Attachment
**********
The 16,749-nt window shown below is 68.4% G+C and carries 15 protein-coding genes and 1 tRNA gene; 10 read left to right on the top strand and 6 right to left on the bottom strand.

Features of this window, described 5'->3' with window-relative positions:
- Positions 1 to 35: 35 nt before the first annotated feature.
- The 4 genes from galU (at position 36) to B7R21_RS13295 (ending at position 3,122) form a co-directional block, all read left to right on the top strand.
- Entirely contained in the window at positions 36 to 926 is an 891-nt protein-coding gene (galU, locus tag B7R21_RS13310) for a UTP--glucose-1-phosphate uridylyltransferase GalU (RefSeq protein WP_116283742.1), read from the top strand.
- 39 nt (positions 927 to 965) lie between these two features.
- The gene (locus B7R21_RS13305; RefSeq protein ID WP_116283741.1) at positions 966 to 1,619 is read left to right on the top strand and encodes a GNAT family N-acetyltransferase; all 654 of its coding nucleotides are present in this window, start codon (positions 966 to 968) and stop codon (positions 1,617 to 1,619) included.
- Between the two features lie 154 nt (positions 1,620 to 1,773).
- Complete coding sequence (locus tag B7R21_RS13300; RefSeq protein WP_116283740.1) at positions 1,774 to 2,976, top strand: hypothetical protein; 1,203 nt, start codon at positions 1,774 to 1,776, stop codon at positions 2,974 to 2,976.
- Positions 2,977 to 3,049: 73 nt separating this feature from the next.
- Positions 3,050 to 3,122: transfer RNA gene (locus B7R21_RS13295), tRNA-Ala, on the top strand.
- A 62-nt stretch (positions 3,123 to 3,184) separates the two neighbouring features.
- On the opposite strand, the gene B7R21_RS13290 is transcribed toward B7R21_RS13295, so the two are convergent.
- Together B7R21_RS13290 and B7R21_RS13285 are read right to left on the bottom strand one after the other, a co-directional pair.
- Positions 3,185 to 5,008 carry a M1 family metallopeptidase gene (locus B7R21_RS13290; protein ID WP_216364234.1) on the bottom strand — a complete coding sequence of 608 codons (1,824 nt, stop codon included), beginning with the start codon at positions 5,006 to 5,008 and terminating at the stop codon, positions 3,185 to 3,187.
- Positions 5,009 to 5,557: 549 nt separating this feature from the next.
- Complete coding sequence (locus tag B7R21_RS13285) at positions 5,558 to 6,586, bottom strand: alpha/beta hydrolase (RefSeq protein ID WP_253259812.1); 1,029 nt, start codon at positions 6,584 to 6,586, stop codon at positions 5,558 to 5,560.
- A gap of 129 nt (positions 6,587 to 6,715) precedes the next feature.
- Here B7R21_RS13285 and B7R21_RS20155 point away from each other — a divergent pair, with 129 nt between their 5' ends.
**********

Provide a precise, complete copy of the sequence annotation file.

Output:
The 16,749-nt window shown below is 68.4% G+C and carries 15 protein-coding genes and 1 tRNA gene; 10 read left to right on the top strand and 6 right to left on the bottom strand.

Features of this window, described 5'->3' with window-relative positions:
- Positions 1 to 35: 35 nt before the first annotated feature.
- The 4 genes from galU (at position 36) to B7R21_RS13295 (ending at position 3,122) form a co-directional block, all read left to right on the top strand.
- Entirely contained in the window at positions 36 to 926 is an 891-nt protein-coding gene (galU, locus tag B7R21_RS13310) for a UTP--glucose-1-phosphate uridylyltransferase GalU (RefSeq protein WP_116283742.1), read from the top strand.
- 39 nt (positions 927 to 965) lie between these two features.
- The gene (locus B7R21_RS13305; RefSeq protein ID WP_116283741.1) at positions 966 to 1,619 is read left to right on the top strand and encodes a GNAT family N-acetyltransferase; all 654 of its coding nucleotides are present in this window, start codon (positions 966 to 968) and stop codon (positions 1,617 to 1,619) included.
- Between the two features lie 154 nt (positions 1,620 to 1,773).
- Complete coding sequence (locus tag B7R21_RS13300; RefSeq protein WP_116283740.1) at positions 1,774 to 2,976, top strand: hypothetical protein; 1,203 nt, start codon at positions 1,774 to 1,776, stop codon at positions 2,974 to 2,976.
- Positions 2,977 to 3,049: 73 nt separating this feature from the next.
- Positions 3,050 to 3,122: transfer RNA gene (locus B7R21_RS13295), tRNA-Ala, on the top strand.
- A 62-nt stretch (positions 3,123 to 3,184) separates the two neighbouring features.
- On the opposite strand, the gene B7R21_RS13290 is transcribed toward B7R21_RS13295, so the two are convergent.
- Together B7R21_RS13290 and B7R21_RS13285 are read right to left on the bottom strand one after the other, a co-directional pair.
- Positions 3,185 to 5,008 carry a M1 family metallopeptidase gene (locus B7R21_RS13290; protein ID WP_216364234.1) on the bottom strand — a complete coding sequence of 608 codons (1,824 nt, stop codon included), beginning with the start codon at positions 5,006 to 5,008 and terminating at the stop codon, positions 3,185 to 3,187.
- Positions 5,009 to 5,557: 549 nt separating this feature from the next.
- Complete coding sequence (locus tag B7R21_RS13285) at positions 5,558 to 6,586, bottom strand: alpha/beta hydrolase (RefSeq protein ID WP_253259812.1); 1,029 nt, start codon at positions 6,584 to 6,586, stop codon at positions 5,558 to 5,560.
- A gap of 129 nt (positions 6,587 to 6,715) precedes the next feature.
- Here B7R21_RS13285 and B7R21_RS20155 point away from each other — a divergent pair, with 129 nt between their 5' ends.